In one embodiment the monolith porous material is a ceramic material, and the ceramic material can be selected from cordierite, alumina, mullite, silica, zirconia, titania, spinel, silicon carbide, or mixtures thereof.
The monolith segments can be formed into a structure by sealing the ends of the segments at the feed end face and the retentate end face into tube sheets. The means of sealing the ends of the segments can be by elastomeric or metallic 0ring or similar seals, rubber boot seals, or organic adhesive or inorganic cement seals.
In yet another embodiment, the monolith segments are formed into a unitary structure by bonding the monolith segments to each other along portions of the inter-segment filtrate conduit.
The filtrate collection zone can be disposed along the side of the structure and a barrier means provided, disposed at the feed and retentate ends of the structure, to inhibit direct passage of the feed stock and retentate into the filtrate collection zone. This barrier means can include an O-ring seal or an elastomeric boot seal.
The characteristic dimension of the monolith segments can be in the range of two to seven inches, and preferably in the range of three to six inches.
The intrasegment filtrate conduit in the individual segment can be a plurality of longitudinal chambers which extend substantially along the entire length of the monolith segment, the chambers transected by a transverse channel which directs filtrate into the intersegment filtrate conduit or otherwise toward the filtrate collection zone. The channel can be formed as a slot in at least one end face of the monolith segment, the slot being sealed at that end face to isolate the slot from the feed stock and the retentate, and the slot communicating with the intersegment filtrate conduit or otherwise toward the filtrate collection zone. additionally, the filtrate chambers can be formed from at least one row of passageways which extends across the monolith segment.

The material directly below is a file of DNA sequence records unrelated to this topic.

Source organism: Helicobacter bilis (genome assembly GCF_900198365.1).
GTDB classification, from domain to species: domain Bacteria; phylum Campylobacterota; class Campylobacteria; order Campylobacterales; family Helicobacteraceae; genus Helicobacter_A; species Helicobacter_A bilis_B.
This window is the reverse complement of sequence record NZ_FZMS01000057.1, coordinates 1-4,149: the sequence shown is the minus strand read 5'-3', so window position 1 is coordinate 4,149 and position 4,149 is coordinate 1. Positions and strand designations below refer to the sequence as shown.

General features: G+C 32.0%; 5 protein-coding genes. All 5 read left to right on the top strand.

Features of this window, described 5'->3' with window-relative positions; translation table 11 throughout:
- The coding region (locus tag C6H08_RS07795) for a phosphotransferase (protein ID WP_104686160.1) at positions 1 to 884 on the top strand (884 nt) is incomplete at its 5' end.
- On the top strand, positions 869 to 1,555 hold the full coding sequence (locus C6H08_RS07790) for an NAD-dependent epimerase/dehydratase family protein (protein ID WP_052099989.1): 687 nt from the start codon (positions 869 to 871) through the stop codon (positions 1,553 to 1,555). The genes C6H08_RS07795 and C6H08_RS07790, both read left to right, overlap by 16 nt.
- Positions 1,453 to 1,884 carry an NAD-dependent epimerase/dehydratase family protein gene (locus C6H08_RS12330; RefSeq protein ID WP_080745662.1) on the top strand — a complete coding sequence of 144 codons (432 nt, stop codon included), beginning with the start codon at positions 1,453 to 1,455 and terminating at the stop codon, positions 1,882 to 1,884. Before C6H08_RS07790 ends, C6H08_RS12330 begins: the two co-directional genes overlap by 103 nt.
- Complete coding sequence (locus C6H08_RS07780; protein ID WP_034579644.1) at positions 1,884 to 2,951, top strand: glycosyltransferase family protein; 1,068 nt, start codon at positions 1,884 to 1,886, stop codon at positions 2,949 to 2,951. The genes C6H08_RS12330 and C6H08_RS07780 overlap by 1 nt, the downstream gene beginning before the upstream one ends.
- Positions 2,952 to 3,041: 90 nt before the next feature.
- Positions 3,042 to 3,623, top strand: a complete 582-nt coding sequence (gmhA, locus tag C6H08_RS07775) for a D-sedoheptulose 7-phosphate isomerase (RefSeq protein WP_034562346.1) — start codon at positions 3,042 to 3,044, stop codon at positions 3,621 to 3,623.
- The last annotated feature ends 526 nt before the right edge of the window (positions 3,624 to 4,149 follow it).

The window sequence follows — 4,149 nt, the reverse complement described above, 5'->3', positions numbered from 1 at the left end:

The cross-flow filtration device may further include a permselective membrane applied to the surfaces of the passageways and selected from the group of membranes suitable for microfiltration, ultrafiltration, nanofiltration, reverse osmosis, gas separations, or pervaporation.
This invention further features a method of forming a filtrate conduit network in a structure containing a substantially parallel arrangement of a plurality of monolith segments of porous material, each segment containing a plurality of passageways extending longitudinally from a feed end face to a retentate end face, the surface area of the passageways being at least 100 square feet per cubic foot of the structure.
The method includes arranging the monolith segments to form an intersegment filtrate conduit in the space separating the segments, the intersegment filtrate conduit providing a flow path of low resistance for filtrate flow toward a filtrate collection zone. In addition, within at least one selected segment, an intrasegment conduit is established by selecting a plurality of passageways as filtrate chamber passageways to distribute the filtrate chamber passageways among the nonselected passageways in the selected segment to provide low pressure drop flow paths from the nonselected passageways through the porous material to nearby filtrate chamber passageways, and forming at least one filtrate channel in the selected segment which transects the filtrate chamber passageways, the channel providing a flow path of low path of low resistance for filtrate flow toward the filtrate collection zone or toward the intersegment conduit.
The method also includes sealing the intersegment filtrate conduit at the end faces of the structure to inhibit direct passage of fluid into the intersegment filtrate conduit at the end faces. Also all filtrate chamber passageways and filtrate channels exposed at the end faces of the structure are sealed to inhibit direct passage of fluid into the intrasegment filtrate conduit.
This invention also features a method of separating a feed stream in a cross-flow filtration device into filtrate and retentate by introducing the feed stream into the plurality of the passageways of the device, flowing the filtrate from the passageways through both a intersegment filtrate conduit and at least one intrasegment filtrate conduit into an external filtrate collection zone, and removing the retentate from the device.